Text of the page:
Belogradchik fortress

Belogradchik fortress is declared a monument of culture with national significance in 1985. The fortress is constructed among the Belogradchik rocks. Belogradchik fortress is one of the best preserved castles in the country. Using natural inaccessibility of the rocks in 1st – 3rd century the Romans had support it for the protection of strategic roads that cross the area. In late antiquity it was part of the powerful defense system of the Roman, and then of the Byzantine Empire, it was built on the northern slopes of the Stara Planina Mountains. The construction of the fortress was finally completed by the Bulgarians. Its significance increased after the formation of the Vidin principality and kingdom in the second half of the 13th and 14th c., including the lands of today's northwestern Bulgaria and parts of eastern Serbia and southwestern Romania. The castle is one of the last Bulgarian strongholds conquered by the Ottoman Turks at the end of the 14th century. There they placed a large garrison, playing an important role in the security of the Empire and crush the uprisings of the Bulgarian population. In the period 1805-1837 the castle was enlarged and remodeled for the firearms under the direction of French and Italian engineers. Plaques in connection with the construction are in Turkish and Bulgarian – a single case in the history of the works of Turkish fortresses.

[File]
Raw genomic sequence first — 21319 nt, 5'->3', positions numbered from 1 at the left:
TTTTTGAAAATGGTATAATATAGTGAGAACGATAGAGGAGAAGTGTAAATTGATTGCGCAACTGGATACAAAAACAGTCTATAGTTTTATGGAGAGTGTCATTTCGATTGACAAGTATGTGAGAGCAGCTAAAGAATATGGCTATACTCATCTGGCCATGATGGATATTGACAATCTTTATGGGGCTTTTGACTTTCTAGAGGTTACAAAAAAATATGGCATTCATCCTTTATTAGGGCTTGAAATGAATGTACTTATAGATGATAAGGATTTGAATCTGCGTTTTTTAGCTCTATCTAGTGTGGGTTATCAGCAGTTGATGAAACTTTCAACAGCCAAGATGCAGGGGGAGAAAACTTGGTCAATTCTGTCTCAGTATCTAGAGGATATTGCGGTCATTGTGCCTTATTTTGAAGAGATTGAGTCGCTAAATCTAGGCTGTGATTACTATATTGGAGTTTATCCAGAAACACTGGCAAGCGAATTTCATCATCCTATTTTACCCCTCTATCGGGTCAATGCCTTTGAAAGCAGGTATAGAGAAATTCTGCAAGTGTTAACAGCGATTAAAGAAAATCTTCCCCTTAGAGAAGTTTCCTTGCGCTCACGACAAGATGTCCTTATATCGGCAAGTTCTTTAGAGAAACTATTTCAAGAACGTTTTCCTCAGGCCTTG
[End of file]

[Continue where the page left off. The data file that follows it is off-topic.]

The castle consists of three yards (each able to defend itself) with a total area of 10,211 square meters and a separate fortification and a separate fortification. There are two main gates - Vidin kapia (gate) and Nish gate. On the walls of 10 m height of are constructed embrasures for guns. For the cannons were built three bastions of 15-16 guns. Inside the fortress there are barracks and warehouses, prisons, mills for salt and wheat, four reservoirs. In wartime, the number of the defenders of the fortress and the surrounding hills reached 3000 people. As a military facility it was used for the last time during the Serbo- Bulgarian War in 1885.

From the highest part of the fortress known as the First plate there is a spectacular view. To the South the sight caress the folded ridge of Stara Planina mountain, from Kom peak to Vrashka chuka, to the west it is attracted by the copper peaked mountains of the Carpathians, and in the low rests in the fantastic nature of the Belogradchik rocks.